Give the Gift of Chickens!

I wrote recently how I had mixed feelings about Giving Tuesday. How I was sad that we actually had to be reminded to give and how we only remember to give to others in times of crisis. After a trip to the mall the other day, I felt even worse. Nobody seemed to be having any fun. If anything, the look on everyone's faces reflected how crappy I was feeling inside. We left without buying anything, not because we were overwhelmed by the shopping frenzy, but because the one thing we wanted (something for the whole family to enjoy together), was not at the store we went to. We could have gone to another store, but Mr. Jones begged me to go alone and I haven't been brave enough to go back by myself.

Today, I saw a great post on 10 Holiday Gifts that Give Back from my fellow San Diego blogger, Morgan Quinn. (Morgan was also the person I got great advice from when I was looking to get our backyard chickens. Thanks, Morgan!!)

[caption id="attachment_1672" align="aligncenter" width="560"] My Girls[/caption] On her post, she lists gifts that honor the spirit of this time of year. The items either go directly to people in need or a portion of the sale goes towards a worthy organization. My favorite one was World Vision. For only $25, you can give a family in another part of the world two chickens. Aside from providing hours of entertainment (trust me), those two chickens can help provide a family with a protein rich food source. And if they also receive a few more chickens donated from other awesome people around the world, they could actually make a little bit of money on the eggs that are produced. What would they do with that money?

Watch this video to find out what this family did:

For us, it's a few coffees with friends or maybe some impulse buys at the checkout stand. For a family in a village that we may never be able to locate on a map, it's a chance to change their world.

So, give Chickens this Christmas! That's what we're doing. :)

Baby Chicks for Farmer Jones

We decided that it would be cool to have farm fresh eggs at home. Not the kind you buy at the store that say "Farm Fresh" but actually fresh from our very own yard. Apparently, I'm not the only one. Recently, there has been a run on chickens in San Diego. The country feed store near our home in The Boonies sells out of them as soon as they put a sign up announcing Laying Hens. They didn't have any when I went by there a couple of weeks back. They did, however, have a ton of baby chicks.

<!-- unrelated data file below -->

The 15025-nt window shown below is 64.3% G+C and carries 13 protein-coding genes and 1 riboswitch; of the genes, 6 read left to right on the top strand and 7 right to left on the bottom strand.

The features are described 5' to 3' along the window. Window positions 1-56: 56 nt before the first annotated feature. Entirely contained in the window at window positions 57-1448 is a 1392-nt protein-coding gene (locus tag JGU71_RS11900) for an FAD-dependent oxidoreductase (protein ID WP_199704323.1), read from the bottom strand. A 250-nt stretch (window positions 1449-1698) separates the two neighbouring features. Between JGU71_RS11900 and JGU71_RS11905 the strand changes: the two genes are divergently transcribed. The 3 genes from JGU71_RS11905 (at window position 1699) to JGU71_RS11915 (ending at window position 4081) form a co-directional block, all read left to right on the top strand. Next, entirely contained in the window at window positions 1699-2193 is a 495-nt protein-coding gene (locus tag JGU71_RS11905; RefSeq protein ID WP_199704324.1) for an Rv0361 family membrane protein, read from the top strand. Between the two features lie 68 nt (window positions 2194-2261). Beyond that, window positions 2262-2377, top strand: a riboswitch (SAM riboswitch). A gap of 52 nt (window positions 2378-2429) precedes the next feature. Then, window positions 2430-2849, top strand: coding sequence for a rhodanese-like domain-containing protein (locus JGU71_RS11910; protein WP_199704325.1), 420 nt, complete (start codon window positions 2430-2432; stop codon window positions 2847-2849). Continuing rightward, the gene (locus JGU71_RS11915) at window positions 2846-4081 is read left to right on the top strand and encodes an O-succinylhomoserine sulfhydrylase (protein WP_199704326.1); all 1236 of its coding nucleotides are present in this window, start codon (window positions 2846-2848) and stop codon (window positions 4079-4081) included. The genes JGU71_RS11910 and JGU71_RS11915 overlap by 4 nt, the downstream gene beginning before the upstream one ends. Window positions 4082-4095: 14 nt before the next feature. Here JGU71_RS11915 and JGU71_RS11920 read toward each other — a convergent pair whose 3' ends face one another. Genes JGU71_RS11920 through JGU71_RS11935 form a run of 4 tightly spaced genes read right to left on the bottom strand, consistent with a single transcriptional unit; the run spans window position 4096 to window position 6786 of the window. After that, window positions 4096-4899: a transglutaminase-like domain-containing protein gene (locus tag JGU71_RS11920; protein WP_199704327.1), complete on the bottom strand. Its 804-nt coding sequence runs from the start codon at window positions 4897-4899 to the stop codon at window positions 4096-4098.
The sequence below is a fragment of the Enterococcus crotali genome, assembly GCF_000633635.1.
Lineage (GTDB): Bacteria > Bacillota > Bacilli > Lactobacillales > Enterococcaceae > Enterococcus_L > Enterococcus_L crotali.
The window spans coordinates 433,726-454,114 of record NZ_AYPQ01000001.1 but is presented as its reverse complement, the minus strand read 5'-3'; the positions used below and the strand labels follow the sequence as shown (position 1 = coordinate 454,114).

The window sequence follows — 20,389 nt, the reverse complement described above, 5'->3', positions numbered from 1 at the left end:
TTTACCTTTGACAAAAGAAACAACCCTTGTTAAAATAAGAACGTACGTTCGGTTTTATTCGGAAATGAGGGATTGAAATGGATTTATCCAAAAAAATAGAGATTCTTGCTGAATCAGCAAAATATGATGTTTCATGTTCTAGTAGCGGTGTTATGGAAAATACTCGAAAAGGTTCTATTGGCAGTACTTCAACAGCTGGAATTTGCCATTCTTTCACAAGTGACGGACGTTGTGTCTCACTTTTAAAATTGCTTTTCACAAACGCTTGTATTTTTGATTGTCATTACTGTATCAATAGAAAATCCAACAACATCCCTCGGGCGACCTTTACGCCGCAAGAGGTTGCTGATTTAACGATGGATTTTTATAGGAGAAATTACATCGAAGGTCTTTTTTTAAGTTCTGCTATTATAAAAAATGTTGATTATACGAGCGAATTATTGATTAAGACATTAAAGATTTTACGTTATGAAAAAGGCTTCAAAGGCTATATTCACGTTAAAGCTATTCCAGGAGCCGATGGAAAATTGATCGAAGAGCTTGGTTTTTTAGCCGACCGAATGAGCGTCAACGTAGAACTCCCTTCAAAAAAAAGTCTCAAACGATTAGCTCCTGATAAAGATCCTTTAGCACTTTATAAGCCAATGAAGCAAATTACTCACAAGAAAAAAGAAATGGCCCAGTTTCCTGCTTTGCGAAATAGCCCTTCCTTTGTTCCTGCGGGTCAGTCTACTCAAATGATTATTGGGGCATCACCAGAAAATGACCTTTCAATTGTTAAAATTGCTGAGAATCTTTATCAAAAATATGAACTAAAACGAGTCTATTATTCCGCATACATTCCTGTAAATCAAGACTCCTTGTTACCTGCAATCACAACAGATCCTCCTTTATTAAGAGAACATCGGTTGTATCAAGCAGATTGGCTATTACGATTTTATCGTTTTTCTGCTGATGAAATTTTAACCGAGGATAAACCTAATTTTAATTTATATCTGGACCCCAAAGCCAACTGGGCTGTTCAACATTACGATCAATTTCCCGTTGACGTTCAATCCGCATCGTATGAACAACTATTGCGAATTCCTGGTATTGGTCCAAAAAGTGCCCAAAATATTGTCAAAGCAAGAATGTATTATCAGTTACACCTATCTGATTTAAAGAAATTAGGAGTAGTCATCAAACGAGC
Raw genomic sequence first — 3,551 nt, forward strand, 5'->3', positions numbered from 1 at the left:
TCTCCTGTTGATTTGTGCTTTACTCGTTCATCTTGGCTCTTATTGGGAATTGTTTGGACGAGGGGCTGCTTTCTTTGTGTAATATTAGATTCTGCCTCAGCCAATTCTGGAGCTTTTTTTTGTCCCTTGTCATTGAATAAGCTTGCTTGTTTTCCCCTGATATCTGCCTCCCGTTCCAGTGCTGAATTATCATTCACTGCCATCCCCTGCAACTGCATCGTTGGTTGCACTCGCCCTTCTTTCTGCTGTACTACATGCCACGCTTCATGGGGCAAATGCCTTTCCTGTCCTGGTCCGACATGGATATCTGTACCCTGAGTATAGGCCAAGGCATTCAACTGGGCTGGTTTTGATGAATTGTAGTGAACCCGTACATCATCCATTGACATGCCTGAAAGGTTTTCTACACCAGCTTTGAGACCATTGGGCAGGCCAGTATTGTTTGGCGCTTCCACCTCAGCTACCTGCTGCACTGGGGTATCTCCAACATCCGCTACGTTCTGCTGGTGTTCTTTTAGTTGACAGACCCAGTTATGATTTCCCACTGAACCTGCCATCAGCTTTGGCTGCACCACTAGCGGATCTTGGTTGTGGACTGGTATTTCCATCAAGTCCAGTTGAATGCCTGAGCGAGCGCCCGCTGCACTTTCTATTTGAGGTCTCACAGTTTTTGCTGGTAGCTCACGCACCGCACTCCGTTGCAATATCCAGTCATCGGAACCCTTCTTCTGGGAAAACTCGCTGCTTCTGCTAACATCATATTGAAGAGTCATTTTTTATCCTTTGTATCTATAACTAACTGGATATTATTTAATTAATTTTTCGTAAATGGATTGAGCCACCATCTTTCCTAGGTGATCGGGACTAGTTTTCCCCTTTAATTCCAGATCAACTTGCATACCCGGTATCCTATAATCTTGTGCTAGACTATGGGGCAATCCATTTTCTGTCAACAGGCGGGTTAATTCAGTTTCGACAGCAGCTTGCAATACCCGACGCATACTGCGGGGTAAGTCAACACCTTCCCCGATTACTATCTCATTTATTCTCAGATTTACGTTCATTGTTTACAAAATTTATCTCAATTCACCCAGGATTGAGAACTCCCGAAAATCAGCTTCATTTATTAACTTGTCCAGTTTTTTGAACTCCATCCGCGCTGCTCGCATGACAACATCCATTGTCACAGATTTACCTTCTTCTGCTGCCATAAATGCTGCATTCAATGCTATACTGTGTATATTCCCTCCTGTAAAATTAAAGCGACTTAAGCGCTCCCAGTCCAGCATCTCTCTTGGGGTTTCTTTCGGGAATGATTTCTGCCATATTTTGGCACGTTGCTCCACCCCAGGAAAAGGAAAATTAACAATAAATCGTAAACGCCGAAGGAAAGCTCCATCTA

So I decided to bring a bunch home. Six, to be exact.

Here's one on her first day home:

[caption id="attachment_1309" align="aligncenter" width="560"] Miss Cleo[/caption]

Chicken Breeds

You would not believe how many kinds of chickens there are. Thankfully, the Country Feed Store only had three breeds of baby chicks, so that made the picking easy. They did have one of the breeds I wanted, which was the Ameraucan. Our neighbors have those and they have the prettiest goldish brown feathers. they also lay blue-green eggs. I pretty much wanted them so that I can serve Green Eggs & Ham for breakfast.

Would you like them in a box? Would you like them with a fox?

Beside the Ameraucan, they had White Leghorns and Wyndott. The Wyndotts will grow to be black and white speckled and will lay brown eggs. The White Leghorn is the white chicken you see in old Americana posters. Nothing fancy, but kinda cool.

Nesting

We bought a cage for them that they will outgrow in about a month. That gives us a little time to flatten out a spot out in the yard and build a coop and chicken run. We also had to buy hay. Do you know how many different kinds of hay there are? I won't bore you. Just know that if you raise baby chicks, go with the Bermuda hay. We made sure to buy a heat lamp for times when the temperature dips below 65 degrees. We used that for about a week before the heat wave hit. Better safe than sorry, right?

Eating and Pooping

Chicken also like to crap where they eat, so feeders have to hang from the top of the cage in order to avoid such behavior. Unfortunately, I didn't think they'd do that to their water feeder, but they did. I clean that out a few times a day. I found a water dispenser for the chicken coop, so I won't have to do that anymore. When they're not pooping in their water, they're just dropping it right where they are, so we have to clean out the little cage once a week. I use the hay and poopies in my compost.

Dirty birdies.

Right now, they're pretty much being babies. They're just eating, pooping, and sleeping. They start off with mostly fuzz and a few tiny feathers, but they're going to grow very quickly, and their feathers are getting longer. Every day that we watch them running around, pecking for food, and hopping around each other, we can see how fast they are growing. I'm glad I got some video of their first few days home. Wanna see?

Watch this video:

Friends that also have chickens have told me that they have got some serious personalities. They were right. I've been watching them for the last few weeks trying to decide what names I should give them. I've named Miss Cleo (above) and three more of the six chicks. The final two, the Wyndotts are rather bitchy. They stay to themselves most times and do NOT like to be held. I need to come up with some good farm names that hints at that personality.

Any suggestions?